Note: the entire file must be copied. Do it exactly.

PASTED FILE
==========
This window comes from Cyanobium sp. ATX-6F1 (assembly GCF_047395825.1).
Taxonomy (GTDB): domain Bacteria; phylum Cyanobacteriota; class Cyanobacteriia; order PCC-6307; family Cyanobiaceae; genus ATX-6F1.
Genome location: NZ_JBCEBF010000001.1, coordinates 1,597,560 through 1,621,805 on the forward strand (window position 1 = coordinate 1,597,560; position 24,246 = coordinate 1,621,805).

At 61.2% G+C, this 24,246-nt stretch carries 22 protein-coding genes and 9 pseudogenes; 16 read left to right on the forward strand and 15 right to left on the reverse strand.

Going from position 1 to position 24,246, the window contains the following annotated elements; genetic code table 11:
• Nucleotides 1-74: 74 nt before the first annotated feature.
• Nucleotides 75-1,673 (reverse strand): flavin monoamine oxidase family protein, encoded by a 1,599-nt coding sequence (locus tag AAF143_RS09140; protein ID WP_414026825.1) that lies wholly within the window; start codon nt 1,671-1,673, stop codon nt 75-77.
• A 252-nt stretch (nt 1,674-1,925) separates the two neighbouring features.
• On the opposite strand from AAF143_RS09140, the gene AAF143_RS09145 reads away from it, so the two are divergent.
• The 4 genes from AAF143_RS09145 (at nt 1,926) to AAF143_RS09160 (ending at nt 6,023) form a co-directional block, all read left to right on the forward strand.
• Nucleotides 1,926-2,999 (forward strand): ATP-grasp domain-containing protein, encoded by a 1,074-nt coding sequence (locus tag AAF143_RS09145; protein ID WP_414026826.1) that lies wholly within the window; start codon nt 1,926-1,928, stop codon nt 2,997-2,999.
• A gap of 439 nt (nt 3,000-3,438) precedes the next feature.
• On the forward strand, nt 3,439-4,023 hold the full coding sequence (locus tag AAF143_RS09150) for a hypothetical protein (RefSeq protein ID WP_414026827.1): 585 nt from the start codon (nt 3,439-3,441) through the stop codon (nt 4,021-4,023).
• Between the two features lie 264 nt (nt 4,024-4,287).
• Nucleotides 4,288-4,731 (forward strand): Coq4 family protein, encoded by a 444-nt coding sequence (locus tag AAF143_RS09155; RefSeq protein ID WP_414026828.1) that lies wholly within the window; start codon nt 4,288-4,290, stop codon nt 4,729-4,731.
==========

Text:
This window comes from Cyanobium sp. ATX-6F1 (assembly GCF_047395825.1).
Taxonomy (GTDB): domain Bacteria; phylum Cyanobacteriota; class Cyanobacteriia; order PCC-6307; family Cyanobiaceae; genus ATX-6F1.
Genome location: NZ_JBCEBF010000001.1, coordinates 1,597,560 through 1,621,805 on the forward strand (window position 1 = coordinate 1,597,560; position 24,246 = coordinate 1,621,805).

At 61.2% G+C, this 24,246-nt stretch carries 22 protein-coding genes and 9 pseudogenes; 16 read left to right on the forward strand and 15 right to left on the reverse strand.

Going from position 1 to position 24,246, the window contains the following annotated elements; genetic code table 11:
• Nucleotides 1-74: 74 nt before the first annotated feature.
• Nucleotides 75-1,673 (reverse strand): flavin monoamine oxidase family protein, encoded by a 1,599-nt coding sequence (locus tag AAF143_RS09140; protein ID WP_414026825.1) that lies wholly within the window; start codon nt 1,671-1,673, stop codon nt 75-77.
• A 252-nt stretch (nt 1,674-1,925) separates the two neighbouring features.
• On the opposite strand from AAF143_RS09140, the gene AAF143_RS09145 reads away from it, so the two are divergent.
• The 4 genes from AAF143_RS09145 (at nt 1,926) to AAF143_RS09160 (ending at nt 6,023) form a co-directional block, all read left to right on the forward strand.
• Nucleotides 1,926-2,999 (forward strand): ATP-grasp domain-containing protein, encoded by a 1,074-nt coding sequence (locus tag AAF143_RS09145; protein ID WP_414026826.1) that lies wholly within the window; start codon nt 1,926-1,928, stop codon nt 2,997-2,999.
• A gap of 439 nt (nt 3,000-3,438) precedes the next feature.
• On the forward strand, nt 3,439-4,023 hold the full coding sequence (locus tag AAF143_RS09150) for a hypothetical protein (RefSeq protein ID WP_414026827.1): 585 nt from the start codon (nt 3,439-3,441) through the stop codon (nt 4,021-4,023).
• Between the two features lie 264 nt (nt 4,024-4,287).
• Nucleotides 4,288-4,731 (forward strand): Coq4 family protein, encoded by a 444-nt coding sequence (locus tag AAF143_RS09155; RefSeq protein ID WP_414026828.1) that lies wholly within the window; start codon nt 4,288-4,290, stop codon nt 4,729-4,731.